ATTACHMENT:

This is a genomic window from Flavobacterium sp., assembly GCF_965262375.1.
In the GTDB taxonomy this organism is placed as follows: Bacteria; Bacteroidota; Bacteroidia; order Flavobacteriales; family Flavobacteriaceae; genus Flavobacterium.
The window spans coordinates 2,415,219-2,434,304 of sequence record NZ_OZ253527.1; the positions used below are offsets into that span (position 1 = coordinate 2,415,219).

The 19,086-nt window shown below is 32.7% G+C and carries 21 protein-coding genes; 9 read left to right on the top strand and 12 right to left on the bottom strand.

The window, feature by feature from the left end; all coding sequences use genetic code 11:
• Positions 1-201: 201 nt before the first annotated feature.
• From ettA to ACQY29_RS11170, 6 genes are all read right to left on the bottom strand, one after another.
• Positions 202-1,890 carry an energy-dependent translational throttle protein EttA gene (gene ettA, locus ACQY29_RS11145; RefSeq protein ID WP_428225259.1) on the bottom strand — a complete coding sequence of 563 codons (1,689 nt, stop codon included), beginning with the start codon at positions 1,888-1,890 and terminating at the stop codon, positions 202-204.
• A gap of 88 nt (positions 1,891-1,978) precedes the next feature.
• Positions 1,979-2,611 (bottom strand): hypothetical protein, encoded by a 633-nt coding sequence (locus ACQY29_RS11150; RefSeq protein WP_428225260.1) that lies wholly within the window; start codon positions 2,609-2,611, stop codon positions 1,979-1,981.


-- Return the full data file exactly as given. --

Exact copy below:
This is a genomic window from Flavobacterium sp., assembly GCF_965262375.1.
In the GTDB taxonomy this organism is placed as follows: Bacteria; Bacteroidota; Bacteroidia; order Flavobacteriales; family Flavobacteriaceae; genus Flavobacterium.
The window spans coordinates 2,415,219-2,434,304 of sequence record NZ_OZ253527.1; the positions used below are offsets into that span (position 1 = coordinate 2,415,219).

The 19,086-nt window shown below is 32.7% G+C and carries 21 protein-coding genes; 9 read left to right on the top strand and 12 right to left on the bottom strand.

The window, feature by feature from the left end; all coding sequences use genetic code 11:
• Positions 1-201: 201 nt before the first annotated feature.
• From ettA to ACQY29_RS11170, 6 genes are all read right to left on the bottom strand, one after another.
• Positions 202-1,890 carry an energy-dependent translational throttle protein EttA gene (gene ettA, locus ACQY29_RS11145; RefSeq protein ID WP_428225259.1) on the bottom strand — a complete coding sequence of 563 codons (1,689 nt, stop codon included), beginning with the start codon at positions 1,888-1,890 and terminating at the stop codon, positions 202-204.
• A gap of 88 nt (positions 1,891-1,978) precedes the next feature.
• Positions 1,979-2,611 (bottom strand): hypothetical protein, encoded by a 633-nt coding sequence (locus ACQY29_RS11150; RefSeq protein WP_428225260.1) that lies wholly within the window; start codon positions 2,609-2,611, stop codon positions 1,979-1,981.